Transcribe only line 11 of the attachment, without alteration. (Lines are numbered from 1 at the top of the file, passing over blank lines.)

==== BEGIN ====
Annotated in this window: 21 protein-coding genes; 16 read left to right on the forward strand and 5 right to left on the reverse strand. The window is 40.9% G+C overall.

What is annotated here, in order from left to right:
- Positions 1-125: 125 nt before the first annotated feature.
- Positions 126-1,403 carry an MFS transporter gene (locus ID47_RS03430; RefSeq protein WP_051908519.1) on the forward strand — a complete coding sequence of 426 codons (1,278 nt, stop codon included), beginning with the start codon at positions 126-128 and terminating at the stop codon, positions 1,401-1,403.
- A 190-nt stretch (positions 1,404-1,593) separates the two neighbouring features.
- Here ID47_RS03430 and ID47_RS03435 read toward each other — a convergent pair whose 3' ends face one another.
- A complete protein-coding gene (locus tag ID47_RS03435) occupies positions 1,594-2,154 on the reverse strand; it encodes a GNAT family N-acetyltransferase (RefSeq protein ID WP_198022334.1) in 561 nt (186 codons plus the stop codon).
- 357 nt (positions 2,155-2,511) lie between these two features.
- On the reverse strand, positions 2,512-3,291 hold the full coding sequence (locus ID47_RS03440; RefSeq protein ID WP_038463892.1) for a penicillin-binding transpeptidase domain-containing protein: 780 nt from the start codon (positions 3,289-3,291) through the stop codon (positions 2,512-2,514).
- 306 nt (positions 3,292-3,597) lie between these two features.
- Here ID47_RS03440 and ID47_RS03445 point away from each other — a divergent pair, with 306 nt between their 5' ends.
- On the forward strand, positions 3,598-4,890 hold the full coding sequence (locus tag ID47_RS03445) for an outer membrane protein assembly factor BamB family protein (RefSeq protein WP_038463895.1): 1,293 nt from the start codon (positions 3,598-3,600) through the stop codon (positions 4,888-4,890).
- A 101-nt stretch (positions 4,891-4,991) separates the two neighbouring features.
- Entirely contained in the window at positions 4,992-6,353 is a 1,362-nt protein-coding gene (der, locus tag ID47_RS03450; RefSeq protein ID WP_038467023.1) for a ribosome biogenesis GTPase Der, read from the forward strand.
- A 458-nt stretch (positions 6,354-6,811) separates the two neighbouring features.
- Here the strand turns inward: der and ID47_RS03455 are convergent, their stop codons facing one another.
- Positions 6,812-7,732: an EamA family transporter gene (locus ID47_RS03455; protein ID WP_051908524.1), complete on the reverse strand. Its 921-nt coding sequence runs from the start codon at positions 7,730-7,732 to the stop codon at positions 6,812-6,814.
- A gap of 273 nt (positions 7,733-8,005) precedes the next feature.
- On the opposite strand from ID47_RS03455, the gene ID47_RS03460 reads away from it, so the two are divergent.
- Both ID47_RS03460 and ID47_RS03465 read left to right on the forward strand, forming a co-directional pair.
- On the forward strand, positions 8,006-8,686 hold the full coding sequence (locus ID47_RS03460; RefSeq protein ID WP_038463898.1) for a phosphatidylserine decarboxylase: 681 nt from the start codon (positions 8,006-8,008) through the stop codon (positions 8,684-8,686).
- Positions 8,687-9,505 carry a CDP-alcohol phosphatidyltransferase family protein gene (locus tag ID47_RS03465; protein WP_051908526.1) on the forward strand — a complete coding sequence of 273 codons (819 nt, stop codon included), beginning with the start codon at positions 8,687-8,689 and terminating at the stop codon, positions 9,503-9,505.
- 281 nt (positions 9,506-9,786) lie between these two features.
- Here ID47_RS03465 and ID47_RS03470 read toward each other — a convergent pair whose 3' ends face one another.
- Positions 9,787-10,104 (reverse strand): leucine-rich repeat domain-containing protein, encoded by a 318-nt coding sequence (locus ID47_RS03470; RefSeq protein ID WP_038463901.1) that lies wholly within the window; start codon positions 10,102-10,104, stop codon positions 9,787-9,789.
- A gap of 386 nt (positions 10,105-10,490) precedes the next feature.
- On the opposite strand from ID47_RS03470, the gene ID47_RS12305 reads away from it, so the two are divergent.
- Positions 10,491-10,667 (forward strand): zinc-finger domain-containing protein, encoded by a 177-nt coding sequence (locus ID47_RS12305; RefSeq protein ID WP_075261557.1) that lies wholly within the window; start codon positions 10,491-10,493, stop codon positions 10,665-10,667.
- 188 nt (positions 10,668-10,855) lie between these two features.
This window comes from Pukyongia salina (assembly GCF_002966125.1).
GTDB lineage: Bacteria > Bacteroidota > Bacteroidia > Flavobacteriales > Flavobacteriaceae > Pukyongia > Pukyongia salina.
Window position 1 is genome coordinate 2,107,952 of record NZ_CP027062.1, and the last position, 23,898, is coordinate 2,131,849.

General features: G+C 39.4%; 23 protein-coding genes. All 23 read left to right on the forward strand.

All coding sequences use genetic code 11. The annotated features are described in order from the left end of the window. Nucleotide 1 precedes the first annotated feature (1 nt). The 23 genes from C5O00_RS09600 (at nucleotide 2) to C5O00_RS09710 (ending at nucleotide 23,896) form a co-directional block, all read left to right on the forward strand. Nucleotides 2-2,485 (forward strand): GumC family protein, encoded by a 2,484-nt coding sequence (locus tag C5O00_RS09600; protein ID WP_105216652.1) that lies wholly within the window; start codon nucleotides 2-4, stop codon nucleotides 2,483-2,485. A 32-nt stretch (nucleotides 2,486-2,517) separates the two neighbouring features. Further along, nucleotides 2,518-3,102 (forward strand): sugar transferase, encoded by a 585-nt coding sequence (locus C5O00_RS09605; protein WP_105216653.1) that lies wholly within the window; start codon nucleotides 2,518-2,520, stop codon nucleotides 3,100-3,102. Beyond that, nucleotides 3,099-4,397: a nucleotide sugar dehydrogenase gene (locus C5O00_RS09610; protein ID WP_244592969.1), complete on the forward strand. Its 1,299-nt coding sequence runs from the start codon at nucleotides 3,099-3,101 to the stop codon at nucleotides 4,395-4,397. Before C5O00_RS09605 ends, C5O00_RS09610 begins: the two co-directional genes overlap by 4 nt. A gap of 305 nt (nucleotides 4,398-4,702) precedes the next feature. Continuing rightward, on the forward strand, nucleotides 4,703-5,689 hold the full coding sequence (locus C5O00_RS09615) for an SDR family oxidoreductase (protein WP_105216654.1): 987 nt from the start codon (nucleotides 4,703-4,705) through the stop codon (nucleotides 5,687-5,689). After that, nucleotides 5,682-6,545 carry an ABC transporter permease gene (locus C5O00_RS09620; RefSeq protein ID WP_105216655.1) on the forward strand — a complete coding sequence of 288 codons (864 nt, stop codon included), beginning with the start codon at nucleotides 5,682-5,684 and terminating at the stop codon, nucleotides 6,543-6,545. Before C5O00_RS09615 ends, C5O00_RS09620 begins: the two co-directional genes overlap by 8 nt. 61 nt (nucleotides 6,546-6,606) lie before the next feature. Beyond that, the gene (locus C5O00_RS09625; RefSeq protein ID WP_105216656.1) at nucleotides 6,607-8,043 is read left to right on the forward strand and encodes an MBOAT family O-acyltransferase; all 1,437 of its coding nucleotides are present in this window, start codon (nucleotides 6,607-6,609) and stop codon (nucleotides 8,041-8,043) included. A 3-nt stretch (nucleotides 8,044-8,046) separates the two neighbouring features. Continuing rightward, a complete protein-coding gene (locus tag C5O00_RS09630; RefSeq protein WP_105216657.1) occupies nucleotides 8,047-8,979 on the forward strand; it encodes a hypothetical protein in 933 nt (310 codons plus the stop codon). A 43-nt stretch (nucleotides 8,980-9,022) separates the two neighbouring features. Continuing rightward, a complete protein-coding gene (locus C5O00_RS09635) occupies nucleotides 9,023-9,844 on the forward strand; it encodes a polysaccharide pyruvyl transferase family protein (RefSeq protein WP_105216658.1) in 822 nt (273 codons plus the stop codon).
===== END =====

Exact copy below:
- Here ID47_RS03440 and ID47_RS03445 point away from each other — a divergent pair, with 306 nt between their 5' ends.